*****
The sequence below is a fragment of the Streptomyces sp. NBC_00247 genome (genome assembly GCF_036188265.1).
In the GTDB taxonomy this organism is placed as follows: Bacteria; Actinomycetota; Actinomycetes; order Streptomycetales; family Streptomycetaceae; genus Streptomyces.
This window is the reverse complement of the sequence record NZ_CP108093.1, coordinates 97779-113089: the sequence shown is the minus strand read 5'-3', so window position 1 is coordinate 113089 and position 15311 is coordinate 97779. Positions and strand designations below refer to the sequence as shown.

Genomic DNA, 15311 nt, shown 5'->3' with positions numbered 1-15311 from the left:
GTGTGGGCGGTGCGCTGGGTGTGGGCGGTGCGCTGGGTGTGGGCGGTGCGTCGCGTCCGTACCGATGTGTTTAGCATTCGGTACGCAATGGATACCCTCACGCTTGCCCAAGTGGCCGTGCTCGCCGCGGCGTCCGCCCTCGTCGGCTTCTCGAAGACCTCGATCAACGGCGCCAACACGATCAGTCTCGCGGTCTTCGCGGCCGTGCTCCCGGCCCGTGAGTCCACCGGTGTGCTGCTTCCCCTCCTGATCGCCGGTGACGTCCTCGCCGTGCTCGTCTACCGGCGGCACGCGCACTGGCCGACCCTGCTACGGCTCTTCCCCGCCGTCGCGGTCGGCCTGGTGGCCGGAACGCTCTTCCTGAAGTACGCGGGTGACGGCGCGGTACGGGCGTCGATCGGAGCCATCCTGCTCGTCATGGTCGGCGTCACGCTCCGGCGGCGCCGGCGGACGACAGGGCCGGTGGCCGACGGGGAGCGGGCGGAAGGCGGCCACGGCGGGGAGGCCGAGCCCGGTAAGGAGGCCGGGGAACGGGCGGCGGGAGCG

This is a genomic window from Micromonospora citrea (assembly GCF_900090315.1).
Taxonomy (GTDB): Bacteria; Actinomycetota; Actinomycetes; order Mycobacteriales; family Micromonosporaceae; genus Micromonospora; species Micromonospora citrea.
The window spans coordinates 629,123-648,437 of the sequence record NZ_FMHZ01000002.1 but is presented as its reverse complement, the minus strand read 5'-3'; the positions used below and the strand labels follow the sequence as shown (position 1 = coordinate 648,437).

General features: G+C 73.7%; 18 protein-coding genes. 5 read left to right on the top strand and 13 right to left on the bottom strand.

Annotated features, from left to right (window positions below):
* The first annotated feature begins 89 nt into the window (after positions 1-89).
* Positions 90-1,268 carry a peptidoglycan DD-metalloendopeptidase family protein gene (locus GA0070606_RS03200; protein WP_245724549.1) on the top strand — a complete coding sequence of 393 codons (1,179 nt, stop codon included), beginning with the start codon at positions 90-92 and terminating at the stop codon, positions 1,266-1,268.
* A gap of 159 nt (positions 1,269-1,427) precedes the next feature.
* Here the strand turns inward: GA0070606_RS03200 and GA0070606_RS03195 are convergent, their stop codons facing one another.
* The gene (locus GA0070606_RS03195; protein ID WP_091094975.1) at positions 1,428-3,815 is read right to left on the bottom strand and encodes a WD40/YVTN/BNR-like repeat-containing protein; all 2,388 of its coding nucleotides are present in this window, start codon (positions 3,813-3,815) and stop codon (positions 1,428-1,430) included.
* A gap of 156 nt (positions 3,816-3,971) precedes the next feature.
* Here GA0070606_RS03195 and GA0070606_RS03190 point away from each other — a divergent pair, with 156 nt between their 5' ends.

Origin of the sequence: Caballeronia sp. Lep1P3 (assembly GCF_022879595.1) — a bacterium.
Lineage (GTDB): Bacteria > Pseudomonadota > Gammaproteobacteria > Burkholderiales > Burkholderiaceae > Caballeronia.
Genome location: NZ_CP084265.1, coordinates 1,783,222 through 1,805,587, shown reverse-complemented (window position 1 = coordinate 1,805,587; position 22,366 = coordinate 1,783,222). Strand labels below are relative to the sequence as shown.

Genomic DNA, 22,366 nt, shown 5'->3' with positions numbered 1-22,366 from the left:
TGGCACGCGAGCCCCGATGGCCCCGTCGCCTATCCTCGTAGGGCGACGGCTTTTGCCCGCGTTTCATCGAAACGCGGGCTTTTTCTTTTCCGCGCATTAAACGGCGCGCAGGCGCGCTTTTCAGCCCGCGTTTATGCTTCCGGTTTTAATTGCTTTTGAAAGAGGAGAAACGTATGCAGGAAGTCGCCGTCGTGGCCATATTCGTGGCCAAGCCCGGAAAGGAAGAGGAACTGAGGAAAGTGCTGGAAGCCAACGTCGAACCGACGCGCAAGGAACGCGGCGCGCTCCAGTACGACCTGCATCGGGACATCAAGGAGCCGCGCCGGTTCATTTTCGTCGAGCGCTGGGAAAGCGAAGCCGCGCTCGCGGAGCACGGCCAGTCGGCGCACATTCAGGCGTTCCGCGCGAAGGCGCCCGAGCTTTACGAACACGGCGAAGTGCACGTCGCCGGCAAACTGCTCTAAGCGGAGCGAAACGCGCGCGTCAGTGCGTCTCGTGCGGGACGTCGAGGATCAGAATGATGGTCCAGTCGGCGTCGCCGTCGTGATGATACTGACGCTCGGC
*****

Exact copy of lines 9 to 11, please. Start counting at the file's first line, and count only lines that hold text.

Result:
General features: G+C 73.7%; 18 protein-coding genes. 5 read left to right on the top strand and 13 right to left on the bottom strand.

Annotated features, from left to right (window positions below):
* The first annotated feature begins 89 nt into the window (after positions 1-89).